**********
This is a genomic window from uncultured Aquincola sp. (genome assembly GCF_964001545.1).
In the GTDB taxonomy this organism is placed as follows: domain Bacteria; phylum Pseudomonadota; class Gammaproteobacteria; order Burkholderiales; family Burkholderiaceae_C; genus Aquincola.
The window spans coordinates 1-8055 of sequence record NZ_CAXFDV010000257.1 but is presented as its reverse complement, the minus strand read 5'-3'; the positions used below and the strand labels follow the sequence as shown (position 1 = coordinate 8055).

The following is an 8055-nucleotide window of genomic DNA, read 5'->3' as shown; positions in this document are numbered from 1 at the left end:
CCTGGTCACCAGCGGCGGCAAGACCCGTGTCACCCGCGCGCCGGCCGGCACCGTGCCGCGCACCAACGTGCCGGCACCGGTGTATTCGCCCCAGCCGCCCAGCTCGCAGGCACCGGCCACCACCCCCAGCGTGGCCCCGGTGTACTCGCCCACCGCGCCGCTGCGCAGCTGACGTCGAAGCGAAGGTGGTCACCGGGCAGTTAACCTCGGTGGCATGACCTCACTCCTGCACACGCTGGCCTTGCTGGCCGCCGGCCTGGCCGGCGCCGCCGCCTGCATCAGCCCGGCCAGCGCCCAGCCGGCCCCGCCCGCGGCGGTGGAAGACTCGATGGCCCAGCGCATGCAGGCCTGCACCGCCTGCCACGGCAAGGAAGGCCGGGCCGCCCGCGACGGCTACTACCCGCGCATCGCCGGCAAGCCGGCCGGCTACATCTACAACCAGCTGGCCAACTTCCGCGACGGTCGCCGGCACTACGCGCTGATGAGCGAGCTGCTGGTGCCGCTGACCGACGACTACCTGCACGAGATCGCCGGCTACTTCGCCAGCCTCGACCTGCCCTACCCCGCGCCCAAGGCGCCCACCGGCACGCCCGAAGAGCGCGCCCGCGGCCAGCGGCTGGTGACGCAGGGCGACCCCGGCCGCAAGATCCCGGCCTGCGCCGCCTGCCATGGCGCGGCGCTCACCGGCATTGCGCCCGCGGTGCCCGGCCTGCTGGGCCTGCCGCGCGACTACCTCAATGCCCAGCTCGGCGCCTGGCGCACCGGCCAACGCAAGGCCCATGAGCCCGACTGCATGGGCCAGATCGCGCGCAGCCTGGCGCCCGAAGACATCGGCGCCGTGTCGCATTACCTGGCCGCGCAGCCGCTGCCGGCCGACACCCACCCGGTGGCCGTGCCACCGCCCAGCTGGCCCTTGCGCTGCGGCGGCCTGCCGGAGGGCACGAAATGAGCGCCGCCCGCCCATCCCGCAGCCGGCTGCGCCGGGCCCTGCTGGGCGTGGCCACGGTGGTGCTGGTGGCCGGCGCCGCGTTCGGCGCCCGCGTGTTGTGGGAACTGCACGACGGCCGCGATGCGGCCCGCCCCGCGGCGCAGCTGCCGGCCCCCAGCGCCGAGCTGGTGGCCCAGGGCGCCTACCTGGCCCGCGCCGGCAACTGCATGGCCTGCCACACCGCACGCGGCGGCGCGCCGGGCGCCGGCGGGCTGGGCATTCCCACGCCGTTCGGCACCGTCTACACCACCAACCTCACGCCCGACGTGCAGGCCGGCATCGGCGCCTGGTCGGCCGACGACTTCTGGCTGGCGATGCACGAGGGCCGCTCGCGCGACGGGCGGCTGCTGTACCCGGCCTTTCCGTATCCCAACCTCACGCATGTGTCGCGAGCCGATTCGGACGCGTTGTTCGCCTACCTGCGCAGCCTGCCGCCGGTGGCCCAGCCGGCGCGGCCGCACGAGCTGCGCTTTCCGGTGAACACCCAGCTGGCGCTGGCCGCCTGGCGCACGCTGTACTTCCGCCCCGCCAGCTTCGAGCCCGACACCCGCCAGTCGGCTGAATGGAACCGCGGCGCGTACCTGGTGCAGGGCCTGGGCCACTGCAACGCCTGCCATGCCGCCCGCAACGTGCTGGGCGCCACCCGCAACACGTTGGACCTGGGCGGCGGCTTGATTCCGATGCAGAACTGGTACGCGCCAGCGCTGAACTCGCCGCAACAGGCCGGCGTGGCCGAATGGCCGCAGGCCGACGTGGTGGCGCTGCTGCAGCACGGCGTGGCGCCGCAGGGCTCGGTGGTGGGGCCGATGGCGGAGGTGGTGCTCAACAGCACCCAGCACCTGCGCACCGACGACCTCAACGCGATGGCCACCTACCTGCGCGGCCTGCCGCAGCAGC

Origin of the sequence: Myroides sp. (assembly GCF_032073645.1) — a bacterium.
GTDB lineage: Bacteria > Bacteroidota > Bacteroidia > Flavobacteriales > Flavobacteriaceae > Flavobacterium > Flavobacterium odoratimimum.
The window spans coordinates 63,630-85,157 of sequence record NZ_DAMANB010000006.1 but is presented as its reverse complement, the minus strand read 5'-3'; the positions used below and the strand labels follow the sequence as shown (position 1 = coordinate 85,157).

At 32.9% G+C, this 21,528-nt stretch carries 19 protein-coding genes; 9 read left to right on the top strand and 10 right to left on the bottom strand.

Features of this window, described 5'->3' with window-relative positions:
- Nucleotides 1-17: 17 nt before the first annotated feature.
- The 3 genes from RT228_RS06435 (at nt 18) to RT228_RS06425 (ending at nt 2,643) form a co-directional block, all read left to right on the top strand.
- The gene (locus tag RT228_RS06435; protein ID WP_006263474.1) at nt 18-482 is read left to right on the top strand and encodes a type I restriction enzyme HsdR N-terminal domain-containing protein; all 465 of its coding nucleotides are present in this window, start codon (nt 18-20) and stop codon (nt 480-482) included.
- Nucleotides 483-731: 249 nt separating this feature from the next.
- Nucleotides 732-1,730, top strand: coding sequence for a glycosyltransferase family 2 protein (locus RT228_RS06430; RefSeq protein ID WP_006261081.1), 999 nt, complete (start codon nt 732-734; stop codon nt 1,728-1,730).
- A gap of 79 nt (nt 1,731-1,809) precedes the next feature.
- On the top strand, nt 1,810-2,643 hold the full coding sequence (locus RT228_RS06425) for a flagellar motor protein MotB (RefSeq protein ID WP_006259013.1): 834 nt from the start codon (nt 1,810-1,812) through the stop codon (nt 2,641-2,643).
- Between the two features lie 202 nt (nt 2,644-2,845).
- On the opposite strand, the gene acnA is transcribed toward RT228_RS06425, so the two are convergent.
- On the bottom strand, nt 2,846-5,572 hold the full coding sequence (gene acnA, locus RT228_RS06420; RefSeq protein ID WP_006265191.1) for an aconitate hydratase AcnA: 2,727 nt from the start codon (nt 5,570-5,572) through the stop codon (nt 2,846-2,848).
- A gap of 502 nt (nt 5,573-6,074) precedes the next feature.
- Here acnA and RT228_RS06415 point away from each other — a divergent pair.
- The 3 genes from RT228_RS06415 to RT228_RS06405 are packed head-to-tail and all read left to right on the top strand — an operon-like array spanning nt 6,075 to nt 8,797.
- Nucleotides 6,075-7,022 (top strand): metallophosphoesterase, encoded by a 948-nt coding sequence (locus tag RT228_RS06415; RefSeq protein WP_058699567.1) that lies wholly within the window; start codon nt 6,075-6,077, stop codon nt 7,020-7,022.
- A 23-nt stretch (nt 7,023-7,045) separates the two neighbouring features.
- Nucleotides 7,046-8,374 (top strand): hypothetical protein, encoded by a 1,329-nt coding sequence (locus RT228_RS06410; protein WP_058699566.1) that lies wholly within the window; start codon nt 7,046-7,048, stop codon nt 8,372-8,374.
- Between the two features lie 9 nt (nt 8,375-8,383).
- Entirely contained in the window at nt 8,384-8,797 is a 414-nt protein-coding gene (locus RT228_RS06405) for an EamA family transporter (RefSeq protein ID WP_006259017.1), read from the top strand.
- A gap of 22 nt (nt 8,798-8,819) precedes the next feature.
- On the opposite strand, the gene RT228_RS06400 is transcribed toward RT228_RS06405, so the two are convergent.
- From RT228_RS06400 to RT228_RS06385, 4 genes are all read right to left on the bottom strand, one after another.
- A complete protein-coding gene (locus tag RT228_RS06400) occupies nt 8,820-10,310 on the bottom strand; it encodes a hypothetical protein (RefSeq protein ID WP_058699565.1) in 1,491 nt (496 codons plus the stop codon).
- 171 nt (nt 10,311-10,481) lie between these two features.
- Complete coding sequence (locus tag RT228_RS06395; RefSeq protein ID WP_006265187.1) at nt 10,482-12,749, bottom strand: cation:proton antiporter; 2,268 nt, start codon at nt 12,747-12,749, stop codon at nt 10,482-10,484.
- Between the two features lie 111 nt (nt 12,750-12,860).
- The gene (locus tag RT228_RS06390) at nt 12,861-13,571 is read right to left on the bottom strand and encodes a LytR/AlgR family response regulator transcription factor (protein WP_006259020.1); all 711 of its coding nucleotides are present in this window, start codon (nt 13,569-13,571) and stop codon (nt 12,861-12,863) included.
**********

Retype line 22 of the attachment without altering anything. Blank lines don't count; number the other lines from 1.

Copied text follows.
- Here acnA and RT228_RS06415 point away from each other — a divergent pair.